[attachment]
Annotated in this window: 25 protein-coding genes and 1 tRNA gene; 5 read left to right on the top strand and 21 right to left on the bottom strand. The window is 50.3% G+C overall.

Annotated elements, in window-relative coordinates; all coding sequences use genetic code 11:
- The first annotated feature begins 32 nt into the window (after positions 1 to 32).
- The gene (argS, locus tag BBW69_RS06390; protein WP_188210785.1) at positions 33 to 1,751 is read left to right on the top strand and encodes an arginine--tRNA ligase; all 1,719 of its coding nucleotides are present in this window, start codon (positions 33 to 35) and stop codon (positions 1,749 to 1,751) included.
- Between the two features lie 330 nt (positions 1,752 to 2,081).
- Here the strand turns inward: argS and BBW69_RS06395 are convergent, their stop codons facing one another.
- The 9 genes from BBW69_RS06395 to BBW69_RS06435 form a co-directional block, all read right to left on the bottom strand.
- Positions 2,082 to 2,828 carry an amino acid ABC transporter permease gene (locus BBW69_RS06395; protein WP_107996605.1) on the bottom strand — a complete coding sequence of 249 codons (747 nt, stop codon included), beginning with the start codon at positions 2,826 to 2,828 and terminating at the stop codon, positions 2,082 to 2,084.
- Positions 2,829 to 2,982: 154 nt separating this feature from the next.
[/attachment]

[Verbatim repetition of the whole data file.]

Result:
Annotated in this window: 25 protein-coding genes and 1 tRNA gene; 5 read left to right on the top strand and 21 right to left on the bottom strand. The window is 50.3% G+C overall.

Annotated elements, in window-relative coordinates; all coding sequences use genetic code 11:
- The first annotated feature begins 32 nt into the window (after positions 1 to 32).
- The gene (argS, locus tag BBW69_RS06390; protein WP_188210785.1) at positions 33 to 1,751 is read left to right on the top strand and encodes an arginine--tRNA ligase; all 1,719 of its coding nucleotides are present in this window, start codon (positions 33 to 35) and stop codon (positions 1,749 to 1,751) included.
- Between the two features lie 330 nt (positions 1,752 to 2,081).
- Here the strand turns inward: argS and BBW69_RS06395 are convergent, their stop codons facing one another.
- The 9 genes from BBW69_RS06395 to BBW69_RS06435 form a co-directional block, all read right to left on the bottom strand.
- Positions 2,082 to 2,828 carry an amino acid ABC transporter permease gene (locus BBW69_RS06395; protein WP_107996605.1) on the bottom strand — a complete coding sequence of 249 codons (747 nt, stop codon included), beginning with the start codon at positions 2,826 to 2,828 and terminating at the stop codon, positions 2,082 to 2,084.
- Positions 2,829 to 2,982: 154 nt separating this feature from the next.